Friday, June 02, 2006
25th Anniversary
25 years ago Monday the Morbidity and Mortality Weekly Report (a weekly bulletin of the Centers for Disease Control and Prevention) published the first incidences of what we now know to be AIDS.

When the paper was published I was 10 years old. I had just finished the 5th grade at Sierra Canyon elementary school in Chatsworth. A little more than 10 years later I was working at AIDS Project Los Angeles, meeting some of my best friends and attending some of their funerals.

15 years later we are in such a different place. It’s not that people aren’t dying. They are. It’s just no one I know. It’s no one we know. It is so very far away that we forget about it, we turn away from it. We are so tired of it.

It’s ok to be tired of AIDS. It’s exhausting.

I learned very early on in my social justice career that you can’t fight every fight. You have to choose one and trust that someone else is going to pick up the slack on the others. I have chosen HIV – or rather, HIV, somewhere along the way, chose me. If I can’t trust that others are doing their part, I find it desperately hard to focus on my own part.

Someone will fight for peace in the middle East. It is something I care about deeply.
Someone will be an environmentalist – that’s not to say that I don’t recycle, I just don’t attend rallies. Will I see Al Gore’s new movie? You bet I will! I’m not an ostrich, I’m just focused.
I’m not entirely sure that I should, but the optimist (tiny and weak though she may be) trusts that someone out there is focused on ending the genocide in Darfur. Please?

I used to hear, when I told people what I do, "that must be so hard." It’s not hard, in as much as any challenging job is hard. Just like any other job, it is boring and fun and frustrating and intellectually stimulating, if you are as lucky as I am. Making my life’s work to do tikkun olam (repair the world) is what I have always known I would do. I will always, even if I leave this job, do something to help repair the world.

Here’s to Jeff, Janis, Shane, Frank, David, Michael, Connie, Anthony, Wayne, Jerry, Ron, Joey, Carlos. People I was honored to know, adore and work with over the years. I raise a diet coke to your memories.

Here’s also to Bill, Charlie, Chris, David, Diane, Donna, Drew, Ernie, Francis, Gary, Glenn, Jane, Jeff, Jim, Joe, John, Justin, Kathie, Kristin, Larry, Laura, Margaret, Mark, Marty, Mary Ann, Matt, Michael, Michelle, Peter, Phil, Philip, Richard, Ricky, Ruben, Sal, Shannon, Shawn, Stephan, Steven, Terry, and many, many, many more that encouraged me, that laughed with me, that laughed at me (2 words - suntan pantyhose), that taught me so much, that fought alongside me.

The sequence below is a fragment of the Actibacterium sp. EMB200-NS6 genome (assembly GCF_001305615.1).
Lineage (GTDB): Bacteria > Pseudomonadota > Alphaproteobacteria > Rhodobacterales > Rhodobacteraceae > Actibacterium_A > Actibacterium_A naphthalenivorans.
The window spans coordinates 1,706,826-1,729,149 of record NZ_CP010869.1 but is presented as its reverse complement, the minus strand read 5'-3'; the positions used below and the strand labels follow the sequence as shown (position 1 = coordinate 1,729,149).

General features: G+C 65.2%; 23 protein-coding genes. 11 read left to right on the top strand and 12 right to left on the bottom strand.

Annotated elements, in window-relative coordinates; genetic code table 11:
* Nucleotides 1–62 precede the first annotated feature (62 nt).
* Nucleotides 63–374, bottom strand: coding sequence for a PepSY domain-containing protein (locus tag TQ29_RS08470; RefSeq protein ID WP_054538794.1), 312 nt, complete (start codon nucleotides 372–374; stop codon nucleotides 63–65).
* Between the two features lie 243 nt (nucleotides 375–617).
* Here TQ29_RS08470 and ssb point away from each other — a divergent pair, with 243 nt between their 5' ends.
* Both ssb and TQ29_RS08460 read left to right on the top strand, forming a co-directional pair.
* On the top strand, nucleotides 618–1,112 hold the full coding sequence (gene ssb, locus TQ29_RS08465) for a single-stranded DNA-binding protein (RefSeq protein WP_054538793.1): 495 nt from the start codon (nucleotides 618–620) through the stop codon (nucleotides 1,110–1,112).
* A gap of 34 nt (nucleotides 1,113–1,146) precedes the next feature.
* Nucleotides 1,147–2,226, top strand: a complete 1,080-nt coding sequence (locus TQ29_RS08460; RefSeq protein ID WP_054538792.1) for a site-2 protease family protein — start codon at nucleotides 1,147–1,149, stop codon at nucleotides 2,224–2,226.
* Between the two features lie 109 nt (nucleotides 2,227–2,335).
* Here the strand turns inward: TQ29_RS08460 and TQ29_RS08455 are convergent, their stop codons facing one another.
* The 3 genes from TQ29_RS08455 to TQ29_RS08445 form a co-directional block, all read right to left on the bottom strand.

I will retire in about 25 years. The epidemic will be 50 years old. A lot can happen in 25 years. Choose something.


Stumble It!


Blogger goodmamajama said...

You may have worn Suntan Pantyhose, but I wore a flowered dress every day. EVERY day.

I salute you Faith! You are am amazing woman of strength, vision and growth and I am so happy that we met 13 years ago.

You are is our obligation to choose something to fight for and work towards if we occupy even a foot of space on this planet. Things suck for a lot of people....everywhere.

Much love to you and lots of love and respect to the people you remembered in your post and the others we've all lost.

Blogger Rabbi Brian said...

You rock, Faith. Keep up the good work. The world is blessed to have you doing what you do.

Blogger Lori said...

Faith, your post gave me goosebumps. I should take your advice. I tend to do a little bit here for this cause, a bit there for that cause--maybe it's time I get my act together and just go for broke with one thing.

Blogger Allison said...

Talk about a great argument for not spreading yourself too thin and being focused! Wonderfully inspiring post.

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